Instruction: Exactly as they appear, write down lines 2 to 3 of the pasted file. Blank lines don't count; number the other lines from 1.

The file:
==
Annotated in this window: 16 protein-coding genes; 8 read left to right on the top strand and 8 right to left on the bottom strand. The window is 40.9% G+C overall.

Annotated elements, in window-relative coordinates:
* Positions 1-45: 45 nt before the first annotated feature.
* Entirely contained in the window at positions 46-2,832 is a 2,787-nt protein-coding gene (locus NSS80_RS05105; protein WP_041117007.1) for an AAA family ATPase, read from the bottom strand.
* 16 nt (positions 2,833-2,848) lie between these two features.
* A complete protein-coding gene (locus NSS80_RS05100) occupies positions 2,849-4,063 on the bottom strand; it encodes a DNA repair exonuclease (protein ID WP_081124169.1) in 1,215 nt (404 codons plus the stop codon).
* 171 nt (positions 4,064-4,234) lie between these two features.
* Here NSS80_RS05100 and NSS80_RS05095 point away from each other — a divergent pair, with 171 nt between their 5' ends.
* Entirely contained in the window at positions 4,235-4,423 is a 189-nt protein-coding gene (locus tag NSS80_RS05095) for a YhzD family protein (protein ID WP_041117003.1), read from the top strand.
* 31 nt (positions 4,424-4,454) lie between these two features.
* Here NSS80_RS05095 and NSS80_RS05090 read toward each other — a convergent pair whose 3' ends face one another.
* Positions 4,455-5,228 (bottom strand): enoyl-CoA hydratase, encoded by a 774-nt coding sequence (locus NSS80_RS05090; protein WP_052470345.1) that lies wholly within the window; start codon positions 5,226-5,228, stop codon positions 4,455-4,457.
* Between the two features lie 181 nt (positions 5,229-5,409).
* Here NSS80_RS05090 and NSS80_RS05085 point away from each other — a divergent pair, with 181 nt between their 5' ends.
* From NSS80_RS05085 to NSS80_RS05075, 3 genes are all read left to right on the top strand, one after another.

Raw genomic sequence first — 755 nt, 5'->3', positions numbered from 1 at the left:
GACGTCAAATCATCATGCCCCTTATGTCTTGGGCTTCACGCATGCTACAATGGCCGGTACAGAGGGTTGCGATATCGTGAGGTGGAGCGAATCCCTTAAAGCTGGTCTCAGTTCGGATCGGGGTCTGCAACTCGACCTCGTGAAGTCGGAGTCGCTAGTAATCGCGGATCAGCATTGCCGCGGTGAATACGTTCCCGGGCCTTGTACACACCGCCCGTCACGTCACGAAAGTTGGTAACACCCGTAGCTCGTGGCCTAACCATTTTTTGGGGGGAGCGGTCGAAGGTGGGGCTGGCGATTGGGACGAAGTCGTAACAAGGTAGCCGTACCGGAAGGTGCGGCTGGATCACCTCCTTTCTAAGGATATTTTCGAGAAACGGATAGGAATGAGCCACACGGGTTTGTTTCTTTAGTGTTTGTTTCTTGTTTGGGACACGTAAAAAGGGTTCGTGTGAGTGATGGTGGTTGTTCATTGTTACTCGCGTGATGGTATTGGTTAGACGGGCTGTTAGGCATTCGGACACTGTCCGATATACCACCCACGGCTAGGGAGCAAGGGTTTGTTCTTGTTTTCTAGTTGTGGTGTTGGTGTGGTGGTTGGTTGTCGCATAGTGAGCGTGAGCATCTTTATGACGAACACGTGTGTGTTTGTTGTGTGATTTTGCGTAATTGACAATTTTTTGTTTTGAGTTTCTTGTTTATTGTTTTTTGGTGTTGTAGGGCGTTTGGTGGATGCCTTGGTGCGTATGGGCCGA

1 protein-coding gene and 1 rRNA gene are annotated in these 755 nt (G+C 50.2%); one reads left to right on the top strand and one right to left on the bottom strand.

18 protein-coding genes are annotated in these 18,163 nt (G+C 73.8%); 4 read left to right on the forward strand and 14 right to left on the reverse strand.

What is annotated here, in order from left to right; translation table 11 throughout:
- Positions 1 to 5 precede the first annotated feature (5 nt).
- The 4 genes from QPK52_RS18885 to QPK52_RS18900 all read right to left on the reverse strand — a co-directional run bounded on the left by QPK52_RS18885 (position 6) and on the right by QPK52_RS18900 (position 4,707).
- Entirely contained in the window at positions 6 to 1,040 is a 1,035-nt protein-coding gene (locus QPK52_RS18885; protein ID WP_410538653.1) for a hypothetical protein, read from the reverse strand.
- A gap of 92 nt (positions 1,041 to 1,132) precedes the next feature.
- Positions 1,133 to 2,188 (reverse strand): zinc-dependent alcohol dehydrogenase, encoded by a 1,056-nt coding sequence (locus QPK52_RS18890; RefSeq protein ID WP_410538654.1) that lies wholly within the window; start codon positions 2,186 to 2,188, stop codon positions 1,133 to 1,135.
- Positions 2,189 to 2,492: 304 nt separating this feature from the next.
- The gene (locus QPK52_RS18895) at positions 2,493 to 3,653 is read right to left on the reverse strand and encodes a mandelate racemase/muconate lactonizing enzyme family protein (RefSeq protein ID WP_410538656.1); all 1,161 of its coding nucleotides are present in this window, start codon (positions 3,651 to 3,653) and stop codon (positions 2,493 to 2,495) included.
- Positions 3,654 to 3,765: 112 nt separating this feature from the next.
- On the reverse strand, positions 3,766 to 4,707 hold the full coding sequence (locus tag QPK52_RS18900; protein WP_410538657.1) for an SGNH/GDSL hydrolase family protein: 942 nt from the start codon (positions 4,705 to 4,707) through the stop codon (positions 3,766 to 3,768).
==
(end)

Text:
Annotated elements, in window-relative coordinates:
* Positions 1-45: 45 nt before the first annotated feature.